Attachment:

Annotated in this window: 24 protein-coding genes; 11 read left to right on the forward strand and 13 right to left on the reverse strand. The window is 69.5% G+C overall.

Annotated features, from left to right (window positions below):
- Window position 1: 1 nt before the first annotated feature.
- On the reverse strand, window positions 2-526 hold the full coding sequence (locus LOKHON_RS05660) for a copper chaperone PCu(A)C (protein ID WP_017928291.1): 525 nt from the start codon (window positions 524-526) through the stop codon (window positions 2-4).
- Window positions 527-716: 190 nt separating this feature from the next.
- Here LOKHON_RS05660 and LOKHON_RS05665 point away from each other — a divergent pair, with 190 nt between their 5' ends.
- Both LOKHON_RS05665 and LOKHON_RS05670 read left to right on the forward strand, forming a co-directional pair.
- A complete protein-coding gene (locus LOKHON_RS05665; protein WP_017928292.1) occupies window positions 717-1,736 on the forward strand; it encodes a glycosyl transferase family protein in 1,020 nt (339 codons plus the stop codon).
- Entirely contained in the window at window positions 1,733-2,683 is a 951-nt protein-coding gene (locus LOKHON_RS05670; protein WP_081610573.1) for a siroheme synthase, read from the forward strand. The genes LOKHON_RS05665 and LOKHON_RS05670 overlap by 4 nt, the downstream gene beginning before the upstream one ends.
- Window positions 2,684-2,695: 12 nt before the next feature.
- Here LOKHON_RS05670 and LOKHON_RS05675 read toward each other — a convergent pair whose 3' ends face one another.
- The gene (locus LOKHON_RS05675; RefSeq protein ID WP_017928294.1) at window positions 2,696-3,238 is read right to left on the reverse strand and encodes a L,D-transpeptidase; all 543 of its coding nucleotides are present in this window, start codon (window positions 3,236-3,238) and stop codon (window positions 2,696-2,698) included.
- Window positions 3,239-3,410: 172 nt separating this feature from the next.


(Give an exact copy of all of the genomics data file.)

Annotated in this window: 24 protein-coding genes; 11 read left to right on the forward strand and 13 right to left on the reverse strand. The window is 69.5% G+C overall.

Annotated features, from left to right (window positions below):
- Window position 1: 1 nt before the first annotated feature.
- On the reverse strand, window positions 2-526 hold the full coding sequence (locus LOKHON_RS05660) for a copper chaperone PCu(A)C (protein ID WP_017928291.1): 525 nt from the start codon (window positions 524-526) through the stop codon (window positions 2-4).
- Window positions 527-716: 190 nt separating this feature from the next.
- Here LOKHON_RS05660 and LOKHON_RS05665 point away from each other — a divergent pair, with 190 nt between their 5' ends.
- Both LOKHON_RS05665 and LOKHON_RS05670 read left to right on the forward strand, forming a co-directional pair.
- A complete protein-coding gene (locus LOKHON_RS05665; protein WP_017928292.1) occupies window positions 717-1,736 on the forward strand; it encodes a glycosyl transferase family protein in 1,020 nt (339 codons plus the stop codon).
- Entirely contained in the window at window positions 1,733-2,683 is a 951-nt protein-coding gene (locus LOKHON_RS05670; protein WP_081610573.1) for a siroheme synthase, read from the forward strand. The genes LOKHON_RS05665 and LOKHON_RS05670 overlap by 4 nt, the downstream gene beginning before the upstream one ends.
- Window positions 2,684-2,695: 12 nt before the next feature.
- Here LOKHON_RS05670 and LOKHON_RS05675 read toward each other — a convergent pair whose 3' ends face one another.
- The gene (locus LOKHON_RS05675; RefSeq protein ID WP_017928294.1) at window positions 2,696-3,238 is read right to left on the reverse strand and encodes a L,D-transpeptidase; all 543 of its coding nucleotides are present in this window, start codon (window positions 3,236-3,238) and stop codon (window positions 2,696-2,698) included.
- Window positions 3,239-3,410: 172 nt separating this feature from the next.